2. Hughie Jennings was a teammate of McGraw’s and led Detroit to three consecutive World series appearances (1907-09). The Tigers lost all of them, but the next time they got the Series was 1934.

3. Yogi Berra led two New York teams to the World Series: the Yankees in 1964 and the Mets in 1973. Both teams lost.

4. Joe Torre, who admittedly wasn’t the player McGraw and Berra were, won four championships as a manager after winning an MVP as a player.

There are also a number of player-managers who were both successful managers and star players. Bucky Harris, Frank Chance, and Joe Cronin are only three examples.

So while it’s true that being a great player doesn’t necessarily translate to a great manager, it also doesn’t mean the guy is a disaster as manager.

2014 Veteran’s Committee: the Managers

November 14, 2013
LaRussa as Cardinals manager

LaRussa as Cardinals manager

And now my look at the four managers on the newest Veteran’s Committee Ballot. Again, they are listed alphabetically.

Bobby Cox did something I’ll bet a bunch of you don’t know. He managed the Toronto Blue Jays to a division title. Cox is so tied to Atlanta that most people don’t know he spent part of his managerial career in Toronto. In the beginning he was less than successful. He managed Atlanta between 1978 and 1981, never finishing above fourth and producing one winning season (1980). He managed four years in Toronto finishing second in 1984, then breaking through to win the American League East in 1985. Up three games to one against Kansas City, the Blue Jays lost three in a row to end their season (and the Royals won the World Series).

He returned to Atlanta as general manager in 1986. The team wasn’t all that successful, but as general manager he picked up a number of players for the team that were instrumental for future Braves teams. In 1991 he appointed himself as Braves manager and remained until his retirement in 2010. His first team (in his second stint with Atlanta) went from last to first in the National League and squared off against Minnesota in one of the great World Series’ ever. They lost, but it was the beginning of a great run in the NL. Cox’s Braves made 15 playoff appearances, won five pennants, and the 1995 World Series. During his career he was four-time Manager of the Year, once in the AL and three times in the NL (one of only four to win the award in both leagues). His career winning percentage was .556.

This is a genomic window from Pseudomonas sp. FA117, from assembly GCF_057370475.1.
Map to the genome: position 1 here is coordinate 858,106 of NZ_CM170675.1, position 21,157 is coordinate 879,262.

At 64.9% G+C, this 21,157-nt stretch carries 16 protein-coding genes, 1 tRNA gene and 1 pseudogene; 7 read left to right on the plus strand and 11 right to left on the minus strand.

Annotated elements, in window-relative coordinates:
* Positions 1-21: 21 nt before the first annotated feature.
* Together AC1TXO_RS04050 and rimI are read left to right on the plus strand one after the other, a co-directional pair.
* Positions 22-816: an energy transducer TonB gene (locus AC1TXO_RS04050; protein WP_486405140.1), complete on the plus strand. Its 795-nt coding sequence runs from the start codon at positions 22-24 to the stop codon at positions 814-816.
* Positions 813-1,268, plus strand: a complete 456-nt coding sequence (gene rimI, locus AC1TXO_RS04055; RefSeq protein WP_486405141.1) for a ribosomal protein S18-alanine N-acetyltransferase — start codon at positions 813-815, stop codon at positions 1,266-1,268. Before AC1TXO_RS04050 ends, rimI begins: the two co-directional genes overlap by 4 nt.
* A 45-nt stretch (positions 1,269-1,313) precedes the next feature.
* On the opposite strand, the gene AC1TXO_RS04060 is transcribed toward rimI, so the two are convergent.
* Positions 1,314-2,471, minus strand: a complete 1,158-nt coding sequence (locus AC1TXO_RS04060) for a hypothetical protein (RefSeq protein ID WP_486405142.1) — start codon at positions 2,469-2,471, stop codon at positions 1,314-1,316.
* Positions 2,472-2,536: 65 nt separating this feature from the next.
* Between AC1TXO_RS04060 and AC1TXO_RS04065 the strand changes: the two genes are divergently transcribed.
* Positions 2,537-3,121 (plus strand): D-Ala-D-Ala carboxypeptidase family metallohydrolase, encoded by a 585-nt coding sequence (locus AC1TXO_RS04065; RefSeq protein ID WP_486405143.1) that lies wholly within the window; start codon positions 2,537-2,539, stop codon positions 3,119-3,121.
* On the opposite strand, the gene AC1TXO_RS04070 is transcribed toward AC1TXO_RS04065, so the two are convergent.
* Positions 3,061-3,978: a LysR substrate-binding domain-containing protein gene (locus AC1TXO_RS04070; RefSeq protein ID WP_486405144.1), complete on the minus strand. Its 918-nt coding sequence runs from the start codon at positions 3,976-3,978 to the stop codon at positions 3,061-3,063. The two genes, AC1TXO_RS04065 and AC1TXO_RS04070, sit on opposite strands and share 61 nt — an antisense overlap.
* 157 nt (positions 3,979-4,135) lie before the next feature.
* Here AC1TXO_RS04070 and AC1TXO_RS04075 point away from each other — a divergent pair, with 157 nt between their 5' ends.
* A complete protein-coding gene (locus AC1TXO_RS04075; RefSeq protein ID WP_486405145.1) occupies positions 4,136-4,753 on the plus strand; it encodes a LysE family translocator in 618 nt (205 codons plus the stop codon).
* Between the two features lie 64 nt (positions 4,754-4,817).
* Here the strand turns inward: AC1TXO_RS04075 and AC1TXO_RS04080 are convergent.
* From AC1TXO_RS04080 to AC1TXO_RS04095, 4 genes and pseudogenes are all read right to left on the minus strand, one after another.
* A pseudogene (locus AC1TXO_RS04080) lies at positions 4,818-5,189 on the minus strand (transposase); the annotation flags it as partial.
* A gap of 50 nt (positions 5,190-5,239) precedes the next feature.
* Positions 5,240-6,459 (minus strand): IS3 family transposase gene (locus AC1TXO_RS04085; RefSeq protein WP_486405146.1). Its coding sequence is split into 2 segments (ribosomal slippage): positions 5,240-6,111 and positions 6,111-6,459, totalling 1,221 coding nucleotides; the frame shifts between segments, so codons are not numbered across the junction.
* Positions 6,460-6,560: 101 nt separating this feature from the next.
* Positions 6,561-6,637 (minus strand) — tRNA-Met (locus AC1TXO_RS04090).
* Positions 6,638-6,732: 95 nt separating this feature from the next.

Ton LaRussa is the third winningest manager ever behind only John McGraw (2nd) and Connie Mack. He is also one of the four managers to win Manager of the Year in both leagues (Jim Leyland and Lou Piniella are the others). He began his managerial career late in 1979 with the Chicago White Sox. He brought one AL Western Division title to Chicago in 1983. The ChiSox started slow in 1986 and he was canned.

Oakland picked him up for the last 45 games of the year and he stayed there through 1995. He won a division title, two pennants, and the 1989 World Series with Oakland. In 1996 he went to St. Louis where he immediately won a division title. By his retirement at the end of the 2011 World Series he had won five division titles, one pennant, and the 2006 and 2011 World Series. This gave him 14 playoff appearances, six pennants, and three world championships. He secured four Manager of the Year Awards and had a career winning percentage of .536. He was also known for being so obsessed with the “book” that he would change pitchers between pitches and slowed games to an absolute crawl. Because he continued to win, his system has become common.

Billy Martin is the oldest of the four managers and is also the only one not living. He played in the 1950s, primarily for the Yankees, then began managing in 1969 with the Minnesota Twins. He took them to a division title, but they lost to Baltimore in the first American League division playoffs. He got into a fight with one of his players and was fired. He picked up his next managing job in 1971 with Detroit. He picked up a division title in 1972. He was fired in 1973 for ordering his pitchers to learn the spit ball. Texas picked him up to complete the season. He stayed into 1975 when he was fired after a confrontation with the owner. He was picked up by the Yanks, his dream job. He spent four terms with the Yankees, winning a pennant in 1976. His team was drilled by the Cincinnati “Big Red Machine”, but won the 1977 World Series over the Dodgers. He clashed with Yankees owner George Steinbrenner (more on him in another post) and resigned in 1978. He was rehired for the last 55 games of 1979 then was dumped again after his infamous fight with a marshmallow salesman. He also spent time in 1983, 1985, and 1988 as New York manager. Between his 1979 and 1983 terms in New York, he managed Oakland to a 1981 split season division title. He died on Christmas Day 1989 in a truck accident. Over his career he won two pennants, one World Series and took his team to five playoff appearances. He ended with a .553 winning percentage. For most of his managerial career there was no Manager of the Year Award (it began in 1983). Over his career he was known to overwork his pitching staff and thus cut short the careers of several of his starters.